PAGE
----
Durning v. First Boston Corp., 815 F.2d 1265, 1267 (9th Cir. 2 1987). 3

When granting a motion to dismiss, the court is generally 4 required to grant the plaintiff leave to amend, even if no request 5 to amend the pleading was made, unless amendment would be futile. 6 Cook, Perkiss & Liehe, Inc. v. N. Cal. Collection Serv. Inc., 911 7 F.2d 242, 246-47 (9th Cir. 1990). In determining whether 8 amendment would be futile, the court examines whether the 9 complaint could be amended to cure the defect requiring dismissal 10 "without contradicting any of the allegations of [the] original complaint." Reddy v. Litton Indus., Inc., 912 F.2d 291, 296 (9th Cir. 1990). 13

DISCUSSION

A. Violations of the FCRA (First Cause of Action) 15

The FCRA was enacted "to ensure fair and accurate credit 16 reporting, promote efficiency in the banking system, and protect 17 consumer privacy." Safeco Ins. Co. of Am. v. Burr, 551 U.S. 47, 18 52 (2007). To achieve this goal, it "imposes some duties on the 19 sources that provide credit information to CRAs, called 20 'furnishers' in the statute." Gorman v. Wolpoff & Abramson, LLP, 21 584 F.3d 1147, 1162 (9th Cir. 2009). These duties are triggered 22 whenever a credit reporting agency notifies the furnisher that a 23 consumer has disputed information that it provided to the agency. 24 Id.; 15 U.S.C. § 1681s-2(b)(1). Once this occurs, the furnisher 25 must "conduct an investigation with respect to the disputed 26 information," "review all relevant information provided by the 27 consumer reporting agency" about the dispute, and correct any 28 inaccuracies. Id.; see also Nelson v. Chase Manhattan Mortg. Corp., 282 F.3d 1057, 1059 (9th Cir. 2002) (describing furnisher's 2 duties under the FCRA). If the furnisher fails to carry out any 3 of these duties, the consumer who initiated the dispute may sue 4 the furnisher. 15 U.S.C. § 1681o; Nelson, 282 F.3d at 1059. 5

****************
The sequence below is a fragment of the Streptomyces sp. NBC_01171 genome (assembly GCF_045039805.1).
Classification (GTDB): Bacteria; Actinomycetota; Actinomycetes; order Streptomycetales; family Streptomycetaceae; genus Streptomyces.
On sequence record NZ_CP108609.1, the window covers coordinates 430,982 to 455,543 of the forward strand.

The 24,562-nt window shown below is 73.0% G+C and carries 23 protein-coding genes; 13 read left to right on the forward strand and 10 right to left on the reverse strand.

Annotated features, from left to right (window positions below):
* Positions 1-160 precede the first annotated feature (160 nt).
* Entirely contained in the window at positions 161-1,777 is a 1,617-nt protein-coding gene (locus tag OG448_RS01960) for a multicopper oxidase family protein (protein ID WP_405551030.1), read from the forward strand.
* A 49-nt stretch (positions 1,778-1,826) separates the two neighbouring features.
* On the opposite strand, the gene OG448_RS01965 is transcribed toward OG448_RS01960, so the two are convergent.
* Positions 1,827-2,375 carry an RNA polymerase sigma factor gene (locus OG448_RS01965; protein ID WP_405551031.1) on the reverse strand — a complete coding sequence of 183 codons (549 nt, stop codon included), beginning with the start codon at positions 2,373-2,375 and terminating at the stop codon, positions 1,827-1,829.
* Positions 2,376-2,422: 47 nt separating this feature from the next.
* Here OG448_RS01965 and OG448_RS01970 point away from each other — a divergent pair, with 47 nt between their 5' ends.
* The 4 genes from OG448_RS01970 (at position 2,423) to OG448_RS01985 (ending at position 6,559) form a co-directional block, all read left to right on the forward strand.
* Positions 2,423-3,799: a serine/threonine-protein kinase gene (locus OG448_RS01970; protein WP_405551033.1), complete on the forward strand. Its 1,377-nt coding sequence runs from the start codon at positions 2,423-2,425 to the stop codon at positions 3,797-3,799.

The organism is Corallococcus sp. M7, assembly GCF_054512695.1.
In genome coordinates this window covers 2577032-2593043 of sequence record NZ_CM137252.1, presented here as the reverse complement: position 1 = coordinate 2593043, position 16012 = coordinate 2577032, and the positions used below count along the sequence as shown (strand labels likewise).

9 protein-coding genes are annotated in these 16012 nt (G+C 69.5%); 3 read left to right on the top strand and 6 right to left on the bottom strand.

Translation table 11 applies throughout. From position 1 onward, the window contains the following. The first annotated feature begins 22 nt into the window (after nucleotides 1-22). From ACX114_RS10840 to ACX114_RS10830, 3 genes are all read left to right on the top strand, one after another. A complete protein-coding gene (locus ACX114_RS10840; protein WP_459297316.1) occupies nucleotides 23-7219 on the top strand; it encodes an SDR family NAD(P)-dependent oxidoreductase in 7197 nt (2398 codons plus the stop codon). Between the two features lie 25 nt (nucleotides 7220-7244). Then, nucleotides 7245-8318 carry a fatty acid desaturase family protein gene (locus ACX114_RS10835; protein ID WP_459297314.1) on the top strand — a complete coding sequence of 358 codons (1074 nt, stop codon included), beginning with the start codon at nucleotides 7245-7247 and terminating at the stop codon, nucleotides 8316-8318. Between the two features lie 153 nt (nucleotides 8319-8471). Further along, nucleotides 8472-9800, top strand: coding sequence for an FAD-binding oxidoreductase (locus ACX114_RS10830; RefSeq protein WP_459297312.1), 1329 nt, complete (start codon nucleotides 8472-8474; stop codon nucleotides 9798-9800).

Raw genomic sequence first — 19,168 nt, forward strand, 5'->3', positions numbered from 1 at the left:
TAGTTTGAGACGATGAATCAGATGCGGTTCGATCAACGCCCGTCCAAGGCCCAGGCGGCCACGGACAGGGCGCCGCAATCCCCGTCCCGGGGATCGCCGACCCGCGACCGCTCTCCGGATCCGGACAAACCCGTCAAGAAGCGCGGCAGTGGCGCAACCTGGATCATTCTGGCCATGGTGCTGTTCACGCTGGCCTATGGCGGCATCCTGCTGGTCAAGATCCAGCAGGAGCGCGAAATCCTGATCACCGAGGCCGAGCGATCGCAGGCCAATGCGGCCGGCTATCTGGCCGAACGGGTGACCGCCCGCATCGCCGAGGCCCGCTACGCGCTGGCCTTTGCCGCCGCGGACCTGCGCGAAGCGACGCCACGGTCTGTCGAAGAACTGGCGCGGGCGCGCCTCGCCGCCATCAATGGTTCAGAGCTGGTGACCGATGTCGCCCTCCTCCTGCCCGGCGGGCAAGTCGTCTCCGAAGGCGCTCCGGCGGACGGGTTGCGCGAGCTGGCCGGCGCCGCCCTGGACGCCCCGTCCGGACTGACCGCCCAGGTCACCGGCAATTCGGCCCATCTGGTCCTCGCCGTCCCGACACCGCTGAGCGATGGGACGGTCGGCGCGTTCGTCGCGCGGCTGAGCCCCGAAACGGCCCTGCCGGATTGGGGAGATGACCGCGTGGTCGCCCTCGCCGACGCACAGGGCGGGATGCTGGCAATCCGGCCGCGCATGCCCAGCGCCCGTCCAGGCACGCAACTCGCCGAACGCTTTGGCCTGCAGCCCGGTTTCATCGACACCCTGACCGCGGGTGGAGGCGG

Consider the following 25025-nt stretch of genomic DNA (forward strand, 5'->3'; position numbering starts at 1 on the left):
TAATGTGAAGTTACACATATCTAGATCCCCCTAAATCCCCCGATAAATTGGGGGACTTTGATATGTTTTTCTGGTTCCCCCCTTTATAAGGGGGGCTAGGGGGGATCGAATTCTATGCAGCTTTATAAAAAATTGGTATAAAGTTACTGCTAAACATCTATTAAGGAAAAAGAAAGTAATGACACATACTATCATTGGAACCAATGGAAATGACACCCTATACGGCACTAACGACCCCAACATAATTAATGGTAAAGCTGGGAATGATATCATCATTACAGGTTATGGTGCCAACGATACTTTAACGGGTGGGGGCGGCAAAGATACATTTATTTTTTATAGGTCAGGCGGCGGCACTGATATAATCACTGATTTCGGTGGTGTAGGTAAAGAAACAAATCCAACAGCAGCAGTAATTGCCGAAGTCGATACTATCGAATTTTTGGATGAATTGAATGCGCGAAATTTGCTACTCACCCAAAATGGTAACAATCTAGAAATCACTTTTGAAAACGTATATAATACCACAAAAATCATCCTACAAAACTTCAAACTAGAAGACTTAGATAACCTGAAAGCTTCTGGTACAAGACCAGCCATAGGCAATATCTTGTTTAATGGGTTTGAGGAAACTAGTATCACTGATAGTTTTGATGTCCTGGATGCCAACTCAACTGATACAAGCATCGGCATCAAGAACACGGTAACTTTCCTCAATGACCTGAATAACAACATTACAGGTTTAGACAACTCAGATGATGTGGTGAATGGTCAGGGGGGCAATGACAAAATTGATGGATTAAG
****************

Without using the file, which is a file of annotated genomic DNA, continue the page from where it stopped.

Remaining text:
Here, Plaintiff asserts that Defendant breached its FCRA 6 duties by failing to notify Experian that his debt had been 7 discharged in a prior bankruptcy proceeding. As noted above, this 8 allegation is based entirely on the May 17, 2011 credit report 9 attached to Plaintiff's 1AC. 10

The May 17, 2011 credit report issued by Experian expressly states that Plaintiff's debt to Defendant was "included in [his] 12 Chapter 7 Bankruptcy on June 23, 2009." 1AC, Ex. B, at 1. 13

However, another section of the credit report -- the debt 14 timeline -- indicates that Plaintiff owed a debt to Defendant 15 between May 2009 and March 2011. Construed in the light most 16 favorable to Plaintiff, this report supports Plaintiff's claim 17 that Citibank continued to misreport Plaintiff's debt history even 18 after Plaintiff initiated his dispute with Experian. Accordingly, 19 he has stated a valid claim under the FCRA. 20

B. Violations of the CCRAA (Second Cause of Action) 21

The CCRAA prohibits "furnish[ing] information on a specific 22 transaction or experience to any consumer credit reporting agency 23 if the person knows or should know the information is incomplete 24 or inaccurate." Cal. Civ. Code § 1785.25(a). The CCRAA imposes 25 civil liability for a broader range of conduct than the FCRA, 26

Mortimer, 2012 WL 3155563, at *5 ("Unlike the FCRA, the CCRAA 27 includes a private right of action to enforce the prohibition 28 against supplying incomplete or inaccurate consumer credit information."). Because Plaintiff has alleged sufficient facts to 2 support his FCRA claim, he has also alleged sufficient facts to 3 support his CCRAA claim. 4

C. Violations of the UCL (Third Cause of Action) 5

Plaintiff's UCL claim is based on violations of the FCRA and CCRAA. Because both of those claims survive, so, too, does his 7 UCL claim. 8

CONCLUSION

For the reasons set forth above, the Court DENIES Defendant's 10 motion to dismiss (Docket No. 29). Defendant must file its answer 11 within twenty-one days of this order.

IT IS SO ORDERED.